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Visits to European Celebrities.




By the Rev. W. B. SPRAGUE, D. D. 12mo., cloth, *1.

By Argustus C. THOmpson, Pastor of the Elliot Church, Roxbury, Mass. 12mo., cloth

85 cents. Sixth thousand. This volume, comprising an account of the author's interviews with many of the most

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towing in rich and mellow style, which takes the heart captive like the ing books of the season.

carol of a Bird of Paradise."--Congregationalist.

“Many a Christian will read and study it with delight as a chart of the better land to which he is traveling."— Albany Argus.

* The tone and style comport well with the attractiveness of the heavenly theme. The pages are imbued with heavenly unction."-Cincinnati Journal and Messenger.

** There are passages in these discourses that are strikingly beautiful and truthful, and others that are deeply atlecting and consoling, particularly so to those who have been

called to part with friends." - Hartford Christian Secretary. A Memoir of Martha Whiting,

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* The rest that remains for the people of God, is a theme which cannot fall in its inLate of the Charlestown Female Seminary.

terest to every true believer. It is treated in this work in a devout, carnest, practical,

manner, and according to the teachings of Scripture rather than according to speculation By CATHARINE N. BADGER, an Associate Teacher. With a Portrait. 12mo., cloth, $1. and fancy."- Phila, Prebyterian.


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The Annual of Scientific Discovery;


A View of the Productive Forces of Modern Society, and the results of Labor, Capital,

and Skill. By Charles KNIGHT. Hlustrated with numerous woodcuts.
or, Year-Book of Facts in Science and Art.

Exhibiting the most important Discoveries and Improvements in Mechanics, Useful Arts, ILLUSTRATED AND APPLIED. By the Rev. John Bauor, D. D., Minister of Free

Natural Philosophy, Chemistry, Astronomy, Meteorology, Zoology, Botany, Mineral- St. Andrew's Church, Edinburgh.
ogy, Geology, Geography, Antiquities, etc.; together with a list of recent Scientific
Publications, a classified list of Patents, Obituaries of eminent Scientific Men, an In-

ELLA; or, Turning over a New Leaf.
dex of Important Papers in Scientific Journals, Reports, etc. Edited by David A.
WELLS, A. M. With an elegant likeness of Lieut. M. F. Maury, U.S. N. Price, $1 25.

By WALTER AIMWELL, Author of "Oscar," " Clinton," &c.
The vols, for 1850, 51, 52, 53, 154, can be supplied, uniform with this new issue.

Or, NEPTUNE'S LIGHT AS GREAT AS OURS. With various other hitherto um-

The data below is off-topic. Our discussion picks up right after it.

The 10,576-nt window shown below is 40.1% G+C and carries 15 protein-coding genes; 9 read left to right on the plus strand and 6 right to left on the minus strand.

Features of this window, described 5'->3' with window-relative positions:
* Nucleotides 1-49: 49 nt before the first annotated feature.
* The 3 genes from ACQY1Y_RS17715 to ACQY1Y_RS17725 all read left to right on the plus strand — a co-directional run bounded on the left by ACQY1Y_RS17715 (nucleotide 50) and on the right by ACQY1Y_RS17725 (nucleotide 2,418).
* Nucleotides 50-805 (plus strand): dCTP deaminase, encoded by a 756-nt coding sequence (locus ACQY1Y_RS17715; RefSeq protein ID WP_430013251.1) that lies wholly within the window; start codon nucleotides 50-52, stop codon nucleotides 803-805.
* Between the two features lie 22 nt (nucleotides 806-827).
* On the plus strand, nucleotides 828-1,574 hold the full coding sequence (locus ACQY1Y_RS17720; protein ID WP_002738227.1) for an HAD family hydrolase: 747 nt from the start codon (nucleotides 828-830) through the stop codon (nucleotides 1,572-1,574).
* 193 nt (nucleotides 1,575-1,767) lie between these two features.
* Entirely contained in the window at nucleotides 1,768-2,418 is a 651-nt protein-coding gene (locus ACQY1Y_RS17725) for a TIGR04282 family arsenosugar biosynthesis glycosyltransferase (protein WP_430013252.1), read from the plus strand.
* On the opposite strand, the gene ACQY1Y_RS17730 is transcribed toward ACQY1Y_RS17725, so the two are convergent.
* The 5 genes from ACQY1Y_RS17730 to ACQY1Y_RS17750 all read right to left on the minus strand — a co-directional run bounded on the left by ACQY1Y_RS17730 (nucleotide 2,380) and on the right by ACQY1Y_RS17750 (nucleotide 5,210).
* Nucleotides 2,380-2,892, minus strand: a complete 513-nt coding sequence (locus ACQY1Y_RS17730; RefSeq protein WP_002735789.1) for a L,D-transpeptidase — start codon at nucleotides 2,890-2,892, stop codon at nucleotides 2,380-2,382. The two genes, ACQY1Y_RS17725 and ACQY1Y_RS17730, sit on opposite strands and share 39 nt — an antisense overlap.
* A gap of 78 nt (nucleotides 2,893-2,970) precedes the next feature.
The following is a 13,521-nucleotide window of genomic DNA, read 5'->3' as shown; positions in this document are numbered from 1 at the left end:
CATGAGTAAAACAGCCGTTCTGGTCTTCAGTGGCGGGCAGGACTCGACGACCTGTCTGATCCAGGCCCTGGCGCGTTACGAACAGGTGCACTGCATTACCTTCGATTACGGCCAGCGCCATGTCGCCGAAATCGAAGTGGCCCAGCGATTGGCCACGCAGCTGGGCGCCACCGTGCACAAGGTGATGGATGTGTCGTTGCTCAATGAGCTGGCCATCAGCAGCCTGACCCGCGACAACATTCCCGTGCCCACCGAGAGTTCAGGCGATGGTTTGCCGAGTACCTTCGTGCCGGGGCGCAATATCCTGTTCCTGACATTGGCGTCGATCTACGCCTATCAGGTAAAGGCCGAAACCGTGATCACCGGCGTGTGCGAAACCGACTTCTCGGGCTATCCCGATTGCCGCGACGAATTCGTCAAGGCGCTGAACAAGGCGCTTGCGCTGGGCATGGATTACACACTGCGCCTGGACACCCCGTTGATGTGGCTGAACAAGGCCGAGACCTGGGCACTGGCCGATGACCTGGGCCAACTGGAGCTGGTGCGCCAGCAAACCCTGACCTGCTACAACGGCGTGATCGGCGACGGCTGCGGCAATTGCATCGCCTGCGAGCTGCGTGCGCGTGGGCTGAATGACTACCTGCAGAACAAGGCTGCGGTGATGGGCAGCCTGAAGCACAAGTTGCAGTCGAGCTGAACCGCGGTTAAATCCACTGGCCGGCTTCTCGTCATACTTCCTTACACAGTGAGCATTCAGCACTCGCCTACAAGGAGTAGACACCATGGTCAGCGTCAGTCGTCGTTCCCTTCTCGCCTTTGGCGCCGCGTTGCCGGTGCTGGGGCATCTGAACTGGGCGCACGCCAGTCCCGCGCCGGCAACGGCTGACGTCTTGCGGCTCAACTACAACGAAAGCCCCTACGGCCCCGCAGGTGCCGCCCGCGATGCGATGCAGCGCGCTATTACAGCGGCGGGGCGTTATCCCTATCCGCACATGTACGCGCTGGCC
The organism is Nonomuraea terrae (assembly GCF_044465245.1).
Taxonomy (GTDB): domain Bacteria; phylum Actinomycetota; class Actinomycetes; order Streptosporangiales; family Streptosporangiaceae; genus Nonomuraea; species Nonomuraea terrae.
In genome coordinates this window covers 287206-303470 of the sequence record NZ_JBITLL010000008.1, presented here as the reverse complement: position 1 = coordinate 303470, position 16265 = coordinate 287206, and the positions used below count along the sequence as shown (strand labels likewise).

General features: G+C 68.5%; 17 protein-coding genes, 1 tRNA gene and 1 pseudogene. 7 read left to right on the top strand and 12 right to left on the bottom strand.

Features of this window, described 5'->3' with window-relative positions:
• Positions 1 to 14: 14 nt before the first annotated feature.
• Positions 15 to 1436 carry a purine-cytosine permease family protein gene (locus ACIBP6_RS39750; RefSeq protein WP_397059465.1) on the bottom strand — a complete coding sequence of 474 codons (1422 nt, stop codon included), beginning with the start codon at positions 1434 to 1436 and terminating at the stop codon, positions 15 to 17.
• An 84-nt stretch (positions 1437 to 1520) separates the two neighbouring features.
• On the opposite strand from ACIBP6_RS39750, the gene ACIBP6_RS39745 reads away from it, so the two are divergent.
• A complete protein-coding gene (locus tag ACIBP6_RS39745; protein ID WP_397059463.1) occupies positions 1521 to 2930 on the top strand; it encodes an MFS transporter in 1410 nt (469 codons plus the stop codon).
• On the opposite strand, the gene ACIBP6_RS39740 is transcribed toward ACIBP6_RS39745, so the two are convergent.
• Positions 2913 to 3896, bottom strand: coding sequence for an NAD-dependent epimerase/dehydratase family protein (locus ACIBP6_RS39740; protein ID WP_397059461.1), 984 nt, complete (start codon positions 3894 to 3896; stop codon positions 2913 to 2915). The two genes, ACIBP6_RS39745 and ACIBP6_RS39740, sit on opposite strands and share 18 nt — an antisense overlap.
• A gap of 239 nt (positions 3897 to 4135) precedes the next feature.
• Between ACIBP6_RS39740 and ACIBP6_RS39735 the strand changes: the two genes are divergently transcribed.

considered facts connected with the residence of moral agents in the worlds that sur

round the stars. By T. C. SIMON, author of "The Mission and Martyrdom of St. A BOOK FOR THE TIMES.

Peter," " The Nature and Elements of the external World,” &c., &c.

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Chiefly logical, selected and arranged for use. With Notes and Introduction by RICHARD

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Also, by the same author Or, Christianity Viewed in its Leading Aspects.


Drawn from the writings of St. Augustine, with Observations.
Author of " Incidents in the Life of the Savior."

16mo., cloth, 60 cents.


THE FOOTPRINTS OF THE CREATOR; or, the Asterolepis of Stromness. With "This little work introduces a new author to the American public, and we venture tos

numerous illustrations. By Hugu MILLER. With a Memoir of the Author, by Louis predict that he will prove a very popular one. Philosophical analysis, vigorous reasoning AGASSIZ. 12mo. Cloth, $1. and clear exposition are prominent characteristics of the book."— Boston Atlas.

THE OLD RED SANDSTONE; or, New Walks in an Old Field. By Hugu MILLEK.

Illustrated with Plates and Geological Sections. 12mo. Cloth, $1. “There is a freshness and vigor in it which indicates good thinking and faithful culture. MY FIRST IMPRESSIONS OF ENGLAND AND ITS PEOPLE. By Hver MilThe author presents Christianity in its various aspects as a life, a work, a reward, & cul.

With a fine likeness of the author, 12mo. Cloth, $1. tare, a discipline, and a fellowship, with skill and power, having special reference to some MY SCHOOLS AND SCHOOLMASTERS; or, the Story of My Education. By Hugu of the speculative errors of the time, propagated from high sources.”—Presbyterian. MILLER. 12mo. Cloth, $1.

This is a personal narrative of a deeply interesting and instructive character, concern. "One of the few books that we feel free to recommend. There is no waste of printer's ing one of the most remarkable men of the age. No one who purchases this book will ink here."- Methodist Protestant.